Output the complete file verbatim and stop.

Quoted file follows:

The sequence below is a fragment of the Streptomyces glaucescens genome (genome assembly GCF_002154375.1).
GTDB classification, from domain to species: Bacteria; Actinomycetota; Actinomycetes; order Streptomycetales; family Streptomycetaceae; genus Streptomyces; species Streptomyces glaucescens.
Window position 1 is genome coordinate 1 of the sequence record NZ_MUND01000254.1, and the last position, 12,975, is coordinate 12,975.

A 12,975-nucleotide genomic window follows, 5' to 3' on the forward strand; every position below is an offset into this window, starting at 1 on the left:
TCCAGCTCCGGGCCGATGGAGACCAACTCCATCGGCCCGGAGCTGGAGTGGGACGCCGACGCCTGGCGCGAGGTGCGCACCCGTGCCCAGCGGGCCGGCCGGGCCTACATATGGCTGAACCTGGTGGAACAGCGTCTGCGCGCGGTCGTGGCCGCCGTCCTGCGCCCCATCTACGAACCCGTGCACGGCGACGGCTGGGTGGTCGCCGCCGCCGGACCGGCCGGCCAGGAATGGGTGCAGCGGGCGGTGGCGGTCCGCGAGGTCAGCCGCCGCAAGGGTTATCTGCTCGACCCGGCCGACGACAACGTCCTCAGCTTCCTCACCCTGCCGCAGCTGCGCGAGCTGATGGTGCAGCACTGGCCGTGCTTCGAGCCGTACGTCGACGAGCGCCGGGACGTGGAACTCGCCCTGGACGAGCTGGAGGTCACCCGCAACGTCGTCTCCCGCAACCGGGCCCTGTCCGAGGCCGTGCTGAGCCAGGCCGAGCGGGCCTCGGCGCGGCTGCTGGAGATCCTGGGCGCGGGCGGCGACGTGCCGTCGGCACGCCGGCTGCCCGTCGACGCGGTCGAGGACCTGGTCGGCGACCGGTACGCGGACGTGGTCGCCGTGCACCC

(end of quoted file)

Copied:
The sequence below is a fragment of the Streptomyces glaucescens genome (genome assembly GCF_002154375.1).
GTDB classification, from domain to species: Bacteria; Actinomycetota; Actinomycetes; order Streptomycetales; family Streptomycetaceae; genus Streptomyces; species Streptomyces glaucescens.
Window position 1 is genome coordinate 1 of the sequence record NZ_MUND01000254.1, and the last position, 12,975, is coordinate 12,975.

A 12,975-nucleotide genomic window follows, 5' to 3' on the forward strand; every position below is an offset into this window, starting at 1 on the left:
TCCAGCTCCGGGCCGATGGAGACCAACTCCATCGGCCCGGAGCTGGAGTGGGACGCCGACGCCTGGCGCGAGGTGCGCACCCGTGCCCAGCGGGCCGGCCGGGCCTACATATGGCTGAACCTGGTGGAACAGCGTCTGCGCGCGGTCGTGGCCGCCGTCCTGCGCCCCATCTACGAACCCGTGCACGGCGACGGCTGGGTGGTCGCCGCCGCCGGACCGGCCGGCCAGGAATGGGTGCAGCGGGCGGTGGCGGTCCGCGAGGTCAGCCGCCGCAAGGGTTATCTGCTCGACCCGGCCGACGACAACGTCCTCAGCTTCCTCACCCTGCCGCAGCTGCGCGAGCTGATGGTGCAGCACTGGCCGTGCTTCGAGCCGTACGTCGACGAGCGCCGGGACGTGGAACTCGCCCTGGACGAGCTGGAGGTCACCCGCAACGTCGTCTCCCGCAACCGGGCCCTGTCCGAGGCCGTGCTGAGCCAGGCCGAGCGGGCCTCGGCGCGGCTGCTGGAGATCCTGGGCGCGGGCGGCGACGTGCCGTCGGCACGCCGGCTGCCCGTCGACGCGGTCGAGGACCTGGTCGGCGACCGGTACGCGGACGTGGTCGCCGTGCACCC